Eur J Pediatr Surg 2014; 24(01): 088-093
DOI: 10.1055/s-0033-1357755
Original Article
Georg Thieme Verlag KG Stuttgart · New York

Preformed Silos versus Traditional Abdominal Wall Closure in Gastroschisis: 163 Infants at a Single Institution

Paul Charlesworth
1  Department of Paediatric Surgery, Kings College Hospital, London, United Kingdom
,
Ibiyinka Akinnola
1  Department of Paediatric Surgery, Kings College Hospital, London, United Kingdom
,
Charlotte Hammerton
1  Department of Paediatric Surgery, Kings College Hospital, London, United Kingdom
,
Pranithia Praveena
1  Department of Paediatric Surgery, Kings College Hospital, London, United Kingdom
,
Ashish Desai
1  Department of Paediatric Surgery, Kings College Hospital, London, United Kingdom
,
Shailish Patel
1  Department of Paediatric Surgery, Kings College Hospital, London, United Kingdom
,
Mark Davenport
1  Department of Paediatric Surgery, Kings College Hospital, London, United Kingdom
› Author Affiliations
Further Information

Publication History

16 May 2013

22 August 2013

Publication Date:
25 October 2013 (eFirst)

Abstract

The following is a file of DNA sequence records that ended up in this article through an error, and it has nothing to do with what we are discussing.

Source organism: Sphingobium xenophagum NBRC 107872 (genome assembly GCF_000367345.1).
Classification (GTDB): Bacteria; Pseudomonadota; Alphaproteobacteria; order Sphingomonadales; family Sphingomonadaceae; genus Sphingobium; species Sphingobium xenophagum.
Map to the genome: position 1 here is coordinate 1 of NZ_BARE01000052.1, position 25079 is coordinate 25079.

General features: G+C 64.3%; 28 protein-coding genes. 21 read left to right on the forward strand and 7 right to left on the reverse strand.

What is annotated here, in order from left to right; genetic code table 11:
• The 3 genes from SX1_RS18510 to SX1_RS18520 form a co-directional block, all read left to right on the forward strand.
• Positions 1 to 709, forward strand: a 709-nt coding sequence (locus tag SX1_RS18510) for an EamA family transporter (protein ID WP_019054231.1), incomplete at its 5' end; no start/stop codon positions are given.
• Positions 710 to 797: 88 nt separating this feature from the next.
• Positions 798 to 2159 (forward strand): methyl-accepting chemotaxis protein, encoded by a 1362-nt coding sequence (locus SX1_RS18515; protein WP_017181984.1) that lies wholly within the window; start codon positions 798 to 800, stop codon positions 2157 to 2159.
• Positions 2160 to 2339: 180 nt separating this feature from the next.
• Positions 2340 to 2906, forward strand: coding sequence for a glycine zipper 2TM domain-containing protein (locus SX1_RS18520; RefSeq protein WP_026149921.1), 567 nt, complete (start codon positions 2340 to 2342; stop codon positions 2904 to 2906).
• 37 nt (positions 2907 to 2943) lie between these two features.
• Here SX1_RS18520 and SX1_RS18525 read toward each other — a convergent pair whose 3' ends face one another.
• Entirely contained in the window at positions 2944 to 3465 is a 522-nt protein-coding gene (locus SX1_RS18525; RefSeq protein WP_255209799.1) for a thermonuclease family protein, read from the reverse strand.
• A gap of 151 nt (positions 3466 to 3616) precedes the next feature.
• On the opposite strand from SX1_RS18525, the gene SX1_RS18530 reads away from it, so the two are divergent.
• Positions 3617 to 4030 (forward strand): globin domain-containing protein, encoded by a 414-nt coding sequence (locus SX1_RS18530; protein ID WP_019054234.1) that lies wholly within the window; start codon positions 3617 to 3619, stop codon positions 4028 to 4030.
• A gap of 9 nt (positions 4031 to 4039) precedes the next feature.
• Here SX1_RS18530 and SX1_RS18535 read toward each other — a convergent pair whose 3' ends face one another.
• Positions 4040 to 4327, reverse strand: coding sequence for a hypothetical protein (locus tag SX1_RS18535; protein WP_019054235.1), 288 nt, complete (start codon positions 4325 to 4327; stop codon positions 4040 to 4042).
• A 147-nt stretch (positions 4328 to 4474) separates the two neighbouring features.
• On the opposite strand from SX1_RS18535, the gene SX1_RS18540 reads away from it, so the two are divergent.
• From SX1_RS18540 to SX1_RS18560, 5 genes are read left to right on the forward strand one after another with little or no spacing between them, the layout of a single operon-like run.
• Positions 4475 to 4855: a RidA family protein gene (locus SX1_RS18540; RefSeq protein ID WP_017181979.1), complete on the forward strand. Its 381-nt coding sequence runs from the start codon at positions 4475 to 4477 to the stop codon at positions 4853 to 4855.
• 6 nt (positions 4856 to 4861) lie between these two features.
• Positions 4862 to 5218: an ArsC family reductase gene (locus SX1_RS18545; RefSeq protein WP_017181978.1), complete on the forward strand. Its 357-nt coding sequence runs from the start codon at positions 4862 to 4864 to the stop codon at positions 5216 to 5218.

Introduction The surgical management of gastroschisis (GS) is controversial. The most commonly used strategy for abdominal wall closure is surgery on day 1 of life with the aim of primary closure (PC) or construction of a surgical silo (SS) and secondary closure thereafter. The other widely used technique is application of a preformed silo (PFS) and reduction of contents over a few days before final closure. There is still a paucity of comparative outcome data.

Methods A retrospective case note review of all infants initially treated at a single institution between October 1993 and October 2012. PFS was adopted as the technique of choice in April 2005. Infants with closed or closing GS were excluded. Data are presented as median (range). p < 0.05 were significant.

Results There were 163 infants (156 complete data sets). PFSs were applied in 67 infants and PC/SS were applied in 89 infants of whom 19 infants required a SS. There was no statistical difference between gestational age (p = 0.8), birth weight (p = 0.7), time to first (p = 0.07) and full enteral feeding (p = 0.08), length of hospital stay (p = 0.17), or necrotizing enterocolitis (p = 0.4) and mortality (p = 0.4). Infants treated with PC + SS were closed on day 0 (range, 0–11 days) versus day 6 (range, 2–22 days) of life (p < 0.001). PC + SS were ventilated for day 5 (range, 1–22 days) versus day 3.5 (range, 0–20 days) days (p = 0.01).

Conclusion Infants treated with PFS required less ventilation than those treated by PC + SS. There was no difference in time to full feeds, length of hospital stay mortality or morbidity.